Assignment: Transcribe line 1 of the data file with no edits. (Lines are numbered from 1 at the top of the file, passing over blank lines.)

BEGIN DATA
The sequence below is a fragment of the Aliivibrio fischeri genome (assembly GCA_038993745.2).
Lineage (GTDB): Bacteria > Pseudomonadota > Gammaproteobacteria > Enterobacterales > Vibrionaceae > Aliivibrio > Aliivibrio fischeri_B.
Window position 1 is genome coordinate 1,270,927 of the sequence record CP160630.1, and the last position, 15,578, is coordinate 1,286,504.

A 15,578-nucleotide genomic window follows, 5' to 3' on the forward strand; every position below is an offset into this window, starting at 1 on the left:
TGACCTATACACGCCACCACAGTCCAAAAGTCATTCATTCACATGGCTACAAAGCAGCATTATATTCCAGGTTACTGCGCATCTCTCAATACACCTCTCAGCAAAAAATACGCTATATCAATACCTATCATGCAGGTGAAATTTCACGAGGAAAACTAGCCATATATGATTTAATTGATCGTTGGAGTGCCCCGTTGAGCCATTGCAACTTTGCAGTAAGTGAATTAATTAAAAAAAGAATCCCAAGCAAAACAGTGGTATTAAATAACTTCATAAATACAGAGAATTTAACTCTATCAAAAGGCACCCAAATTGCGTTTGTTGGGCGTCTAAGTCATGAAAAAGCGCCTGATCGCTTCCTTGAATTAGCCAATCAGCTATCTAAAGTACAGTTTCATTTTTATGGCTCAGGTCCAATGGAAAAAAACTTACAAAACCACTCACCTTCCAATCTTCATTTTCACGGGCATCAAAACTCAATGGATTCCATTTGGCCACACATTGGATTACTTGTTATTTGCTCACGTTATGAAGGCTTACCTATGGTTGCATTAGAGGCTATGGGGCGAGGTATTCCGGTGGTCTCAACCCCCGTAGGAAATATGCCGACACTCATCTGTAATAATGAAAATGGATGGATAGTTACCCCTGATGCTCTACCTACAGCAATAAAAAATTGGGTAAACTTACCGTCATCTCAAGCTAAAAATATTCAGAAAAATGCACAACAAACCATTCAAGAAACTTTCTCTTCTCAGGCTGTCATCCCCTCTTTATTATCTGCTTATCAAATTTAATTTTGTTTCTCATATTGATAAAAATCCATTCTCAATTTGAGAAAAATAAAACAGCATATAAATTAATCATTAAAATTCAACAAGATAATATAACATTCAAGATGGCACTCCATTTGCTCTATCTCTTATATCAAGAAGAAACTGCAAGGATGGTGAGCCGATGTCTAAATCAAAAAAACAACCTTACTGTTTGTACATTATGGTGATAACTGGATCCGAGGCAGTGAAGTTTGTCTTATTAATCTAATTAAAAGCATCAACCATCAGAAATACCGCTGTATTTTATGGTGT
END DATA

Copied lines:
The sequence below is a fragment of the Aliivibrio fischeri genome (assembly GCA_038993745.2).